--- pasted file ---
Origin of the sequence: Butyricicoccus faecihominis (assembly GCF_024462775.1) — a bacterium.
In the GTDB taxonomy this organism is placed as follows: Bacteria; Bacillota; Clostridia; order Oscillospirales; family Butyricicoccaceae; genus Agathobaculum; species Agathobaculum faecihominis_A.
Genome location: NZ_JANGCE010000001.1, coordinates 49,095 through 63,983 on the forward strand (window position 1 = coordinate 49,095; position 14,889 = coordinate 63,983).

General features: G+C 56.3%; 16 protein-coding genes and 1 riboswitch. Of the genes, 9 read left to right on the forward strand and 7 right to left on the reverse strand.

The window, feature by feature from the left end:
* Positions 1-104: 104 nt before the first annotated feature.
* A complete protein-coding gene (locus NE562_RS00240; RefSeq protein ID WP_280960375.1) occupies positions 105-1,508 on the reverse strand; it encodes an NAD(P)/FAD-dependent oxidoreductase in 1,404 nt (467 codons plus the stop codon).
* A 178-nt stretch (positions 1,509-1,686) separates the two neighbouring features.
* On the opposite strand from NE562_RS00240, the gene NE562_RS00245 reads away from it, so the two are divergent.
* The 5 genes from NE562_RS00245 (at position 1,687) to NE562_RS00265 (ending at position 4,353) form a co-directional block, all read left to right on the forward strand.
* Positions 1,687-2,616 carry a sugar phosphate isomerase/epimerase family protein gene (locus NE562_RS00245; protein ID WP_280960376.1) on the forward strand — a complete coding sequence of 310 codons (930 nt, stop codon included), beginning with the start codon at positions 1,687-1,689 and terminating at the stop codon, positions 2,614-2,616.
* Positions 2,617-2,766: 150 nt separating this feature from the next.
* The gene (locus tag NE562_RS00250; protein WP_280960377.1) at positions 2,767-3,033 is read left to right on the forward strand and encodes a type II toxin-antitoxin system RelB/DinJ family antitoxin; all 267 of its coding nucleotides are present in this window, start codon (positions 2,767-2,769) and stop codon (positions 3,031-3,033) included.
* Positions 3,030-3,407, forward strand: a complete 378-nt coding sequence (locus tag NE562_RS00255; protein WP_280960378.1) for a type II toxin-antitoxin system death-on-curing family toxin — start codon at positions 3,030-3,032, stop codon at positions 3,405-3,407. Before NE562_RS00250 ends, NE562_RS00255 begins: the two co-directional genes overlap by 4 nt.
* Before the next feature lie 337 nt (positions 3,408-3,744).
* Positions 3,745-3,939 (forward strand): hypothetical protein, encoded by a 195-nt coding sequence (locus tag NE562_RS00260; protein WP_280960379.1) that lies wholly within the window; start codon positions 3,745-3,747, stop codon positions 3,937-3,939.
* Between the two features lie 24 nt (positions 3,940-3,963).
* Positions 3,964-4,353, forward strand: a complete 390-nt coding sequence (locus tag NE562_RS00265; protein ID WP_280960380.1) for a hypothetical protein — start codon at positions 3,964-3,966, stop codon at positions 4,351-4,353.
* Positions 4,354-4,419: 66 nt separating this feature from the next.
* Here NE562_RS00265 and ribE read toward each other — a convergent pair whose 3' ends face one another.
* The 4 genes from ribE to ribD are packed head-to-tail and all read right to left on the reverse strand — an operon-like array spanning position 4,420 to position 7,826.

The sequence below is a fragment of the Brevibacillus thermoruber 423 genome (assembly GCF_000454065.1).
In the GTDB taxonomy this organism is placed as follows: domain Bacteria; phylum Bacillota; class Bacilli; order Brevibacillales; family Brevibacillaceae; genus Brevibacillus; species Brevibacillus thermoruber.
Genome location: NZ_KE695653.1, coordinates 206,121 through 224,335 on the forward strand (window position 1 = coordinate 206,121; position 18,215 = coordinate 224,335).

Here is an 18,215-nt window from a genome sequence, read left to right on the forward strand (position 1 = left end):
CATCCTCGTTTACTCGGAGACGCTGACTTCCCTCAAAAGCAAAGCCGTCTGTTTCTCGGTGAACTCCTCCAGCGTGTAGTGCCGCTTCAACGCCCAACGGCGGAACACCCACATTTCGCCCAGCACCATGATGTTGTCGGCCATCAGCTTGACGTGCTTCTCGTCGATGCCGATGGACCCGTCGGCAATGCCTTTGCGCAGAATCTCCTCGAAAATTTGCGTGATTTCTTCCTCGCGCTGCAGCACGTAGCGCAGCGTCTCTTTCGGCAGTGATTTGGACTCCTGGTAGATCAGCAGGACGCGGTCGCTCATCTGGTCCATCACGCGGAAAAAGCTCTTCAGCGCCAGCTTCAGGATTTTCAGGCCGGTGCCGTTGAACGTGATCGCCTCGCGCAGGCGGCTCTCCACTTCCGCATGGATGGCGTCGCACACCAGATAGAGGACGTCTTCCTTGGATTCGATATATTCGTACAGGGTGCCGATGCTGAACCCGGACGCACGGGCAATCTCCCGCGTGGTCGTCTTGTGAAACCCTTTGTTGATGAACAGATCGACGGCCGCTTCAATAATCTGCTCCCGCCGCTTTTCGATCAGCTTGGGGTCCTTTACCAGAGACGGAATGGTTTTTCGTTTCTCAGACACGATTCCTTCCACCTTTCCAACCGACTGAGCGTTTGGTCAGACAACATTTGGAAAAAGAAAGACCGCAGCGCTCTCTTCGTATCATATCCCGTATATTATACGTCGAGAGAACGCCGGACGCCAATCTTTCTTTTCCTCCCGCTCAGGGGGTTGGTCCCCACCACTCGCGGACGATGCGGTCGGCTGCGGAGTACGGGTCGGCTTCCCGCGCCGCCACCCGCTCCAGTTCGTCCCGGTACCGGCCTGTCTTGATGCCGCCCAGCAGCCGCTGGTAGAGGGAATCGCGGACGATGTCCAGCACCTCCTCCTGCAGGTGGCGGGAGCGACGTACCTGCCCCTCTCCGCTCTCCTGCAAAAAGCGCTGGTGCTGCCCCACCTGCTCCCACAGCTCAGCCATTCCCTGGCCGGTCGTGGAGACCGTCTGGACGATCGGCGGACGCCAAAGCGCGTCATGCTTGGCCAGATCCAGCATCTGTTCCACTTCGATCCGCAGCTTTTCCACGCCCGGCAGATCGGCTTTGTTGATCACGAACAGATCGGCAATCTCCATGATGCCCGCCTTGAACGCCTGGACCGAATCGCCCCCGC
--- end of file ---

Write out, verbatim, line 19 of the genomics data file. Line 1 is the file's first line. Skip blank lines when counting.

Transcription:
* Positions 4,354-4,419: 66 nt separating this feature from the next.